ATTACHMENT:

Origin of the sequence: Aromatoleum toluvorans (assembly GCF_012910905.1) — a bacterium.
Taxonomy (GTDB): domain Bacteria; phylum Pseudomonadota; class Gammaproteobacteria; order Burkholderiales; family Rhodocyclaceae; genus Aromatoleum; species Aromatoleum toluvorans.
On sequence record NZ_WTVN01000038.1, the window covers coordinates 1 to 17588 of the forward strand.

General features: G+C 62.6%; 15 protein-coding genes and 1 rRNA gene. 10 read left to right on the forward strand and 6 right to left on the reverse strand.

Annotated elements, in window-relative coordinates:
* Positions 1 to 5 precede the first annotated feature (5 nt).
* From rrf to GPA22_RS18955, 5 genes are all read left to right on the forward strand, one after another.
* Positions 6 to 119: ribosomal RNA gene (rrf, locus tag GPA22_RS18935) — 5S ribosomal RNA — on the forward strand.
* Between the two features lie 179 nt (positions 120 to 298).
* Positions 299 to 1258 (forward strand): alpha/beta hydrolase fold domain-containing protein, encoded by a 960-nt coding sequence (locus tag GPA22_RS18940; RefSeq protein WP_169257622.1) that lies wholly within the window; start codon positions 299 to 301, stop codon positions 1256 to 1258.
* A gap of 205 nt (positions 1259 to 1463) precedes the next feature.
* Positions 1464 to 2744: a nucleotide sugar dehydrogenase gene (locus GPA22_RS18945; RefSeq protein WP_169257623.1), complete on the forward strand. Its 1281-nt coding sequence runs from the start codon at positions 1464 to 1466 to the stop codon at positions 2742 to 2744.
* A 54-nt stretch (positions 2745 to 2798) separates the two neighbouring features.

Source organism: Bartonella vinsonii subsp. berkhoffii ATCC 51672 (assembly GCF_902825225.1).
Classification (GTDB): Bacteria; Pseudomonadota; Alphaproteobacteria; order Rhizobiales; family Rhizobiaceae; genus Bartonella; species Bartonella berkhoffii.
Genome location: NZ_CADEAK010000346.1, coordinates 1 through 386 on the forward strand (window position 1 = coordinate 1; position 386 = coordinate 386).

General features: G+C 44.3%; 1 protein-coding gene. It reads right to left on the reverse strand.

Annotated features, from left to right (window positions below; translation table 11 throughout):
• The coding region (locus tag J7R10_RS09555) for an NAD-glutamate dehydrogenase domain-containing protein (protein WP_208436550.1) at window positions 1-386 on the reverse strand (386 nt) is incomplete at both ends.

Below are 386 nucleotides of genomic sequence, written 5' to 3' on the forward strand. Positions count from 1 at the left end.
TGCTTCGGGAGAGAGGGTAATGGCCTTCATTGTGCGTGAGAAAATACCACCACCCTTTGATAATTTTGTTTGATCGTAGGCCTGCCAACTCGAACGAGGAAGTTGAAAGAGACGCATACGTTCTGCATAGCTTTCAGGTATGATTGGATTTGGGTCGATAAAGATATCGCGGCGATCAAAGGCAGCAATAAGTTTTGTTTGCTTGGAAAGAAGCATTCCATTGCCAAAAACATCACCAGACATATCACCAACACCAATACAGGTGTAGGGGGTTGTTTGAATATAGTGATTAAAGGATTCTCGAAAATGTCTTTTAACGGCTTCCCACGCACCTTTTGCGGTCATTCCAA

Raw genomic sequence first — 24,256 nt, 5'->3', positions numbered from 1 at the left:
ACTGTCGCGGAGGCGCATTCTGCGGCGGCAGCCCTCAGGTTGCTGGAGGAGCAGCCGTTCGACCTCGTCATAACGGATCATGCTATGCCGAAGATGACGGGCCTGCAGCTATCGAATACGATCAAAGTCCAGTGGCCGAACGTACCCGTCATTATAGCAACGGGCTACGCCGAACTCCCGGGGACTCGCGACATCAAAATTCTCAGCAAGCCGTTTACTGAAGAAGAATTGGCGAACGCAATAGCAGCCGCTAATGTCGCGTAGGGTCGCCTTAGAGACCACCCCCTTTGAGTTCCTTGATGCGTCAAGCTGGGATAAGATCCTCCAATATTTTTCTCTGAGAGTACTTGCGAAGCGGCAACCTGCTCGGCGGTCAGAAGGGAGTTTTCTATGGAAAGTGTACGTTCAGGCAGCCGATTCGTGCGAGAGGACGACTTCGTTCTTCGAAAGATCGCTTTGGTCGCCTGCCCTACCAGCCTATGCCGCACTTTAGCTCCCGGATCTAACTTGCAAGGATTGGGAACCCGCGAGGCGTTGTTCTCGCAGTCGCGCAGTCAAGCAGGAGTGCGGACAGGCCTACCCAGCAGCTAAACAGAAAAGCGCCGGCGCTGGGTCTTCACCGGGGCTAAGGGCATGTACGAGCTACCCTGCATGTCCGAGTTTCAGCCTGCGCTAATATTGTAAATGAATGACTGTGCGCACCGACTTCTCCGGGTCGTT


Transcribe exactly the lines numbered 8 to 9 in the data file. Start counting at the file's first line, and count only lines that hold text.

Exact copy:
* Positions 6 to 119: ribosomal RNA gene (rrf, locus tag GPA22_RS18935) — 5S ribosomal RNA — on the forward strand.
* Between the two features lie 179 nt (positions 120 to 298).